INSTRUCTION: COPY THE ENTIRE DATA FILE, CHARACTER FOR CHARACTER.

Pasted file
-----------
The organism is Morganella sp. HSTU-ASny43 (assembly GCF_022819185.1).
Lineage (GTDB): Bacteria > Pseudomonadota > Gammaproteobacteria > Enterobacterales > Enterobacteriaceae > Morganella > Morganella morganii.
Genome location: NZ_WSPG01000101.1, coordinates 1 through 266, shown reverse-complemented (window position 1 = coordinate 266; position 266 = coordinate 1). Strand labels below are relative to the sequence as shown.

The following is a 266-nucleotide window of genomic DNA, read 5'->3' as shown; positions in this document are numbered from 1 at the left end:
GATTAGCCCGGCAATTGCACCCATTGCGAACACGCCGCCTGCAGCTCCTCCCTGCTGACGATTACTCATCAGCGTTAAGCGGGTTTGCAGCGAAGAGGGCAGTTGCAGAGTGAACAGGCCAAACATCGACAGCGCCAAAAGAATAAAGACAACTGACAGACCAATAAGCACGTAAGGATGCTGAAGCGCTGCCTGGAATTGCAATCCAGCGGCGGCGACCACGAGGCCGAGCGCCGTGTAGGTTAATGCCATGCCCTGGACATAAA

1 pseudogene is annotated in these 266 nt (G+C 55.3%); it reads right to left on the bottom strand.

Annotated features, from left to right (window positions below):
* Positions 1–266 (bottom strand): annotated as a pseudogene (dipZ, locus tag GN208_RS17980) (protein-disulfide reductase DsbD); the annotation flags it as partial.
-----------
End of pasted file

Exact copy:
The organism is Morganella sp. HSTU-ASny43 (assembly GCF_022819185.1).
Lineage (GTDB): Bacteria > Pseudomonadota > Gammaproteobacteria > Enterobacterales > Enterobacteriaceae > Morganella > Morganella morganii.
Genome location: NZ_WSPG01000101.1, coordinates 1 through 266, shown reverse-complemented (window position 1 = coordinate 266; position 266 = coordinate 1). Strand labels below are relative to the sequence as shown.

The following is a 266-nucleotide window of genomic DNA, read 5'->3' as shown; positions in this document are numbered from 1 at the left end:
GATTAGCCCGGCAATTGCACCCATTGCGAACACGCCGCCTGCAGCTCCTCCCTGCTGACGATTACTCATCAGCGTTAAGCGGGTTTGCAGCGAAGAGGGCAGTTGCAGAGTGAACAGGCCAAACATCGACAGCGCCAAAAGAATAAAGACAACTGACAGACCAATAAGCACGTAAGGATGCTGAAGCGCTGCCTGGAATTGCAATCCAGCGGCGGCGACCACGAGGCCGAGCGCCGTGTAGGTTAATGCCATGCCCTGGACATAAA

1 pseudogene is annotated in these 266 nt (G+C 55.3%); it reads right to left on the bottom strand.

Annotated features, from left to right (window positions below):
* Positions 1–266 (bottom strand): annotated as a pseudogene (dipZ, locus tag GN208_RS17980) (protein-disulfide reductase DsbD); the annotation flags it as partial.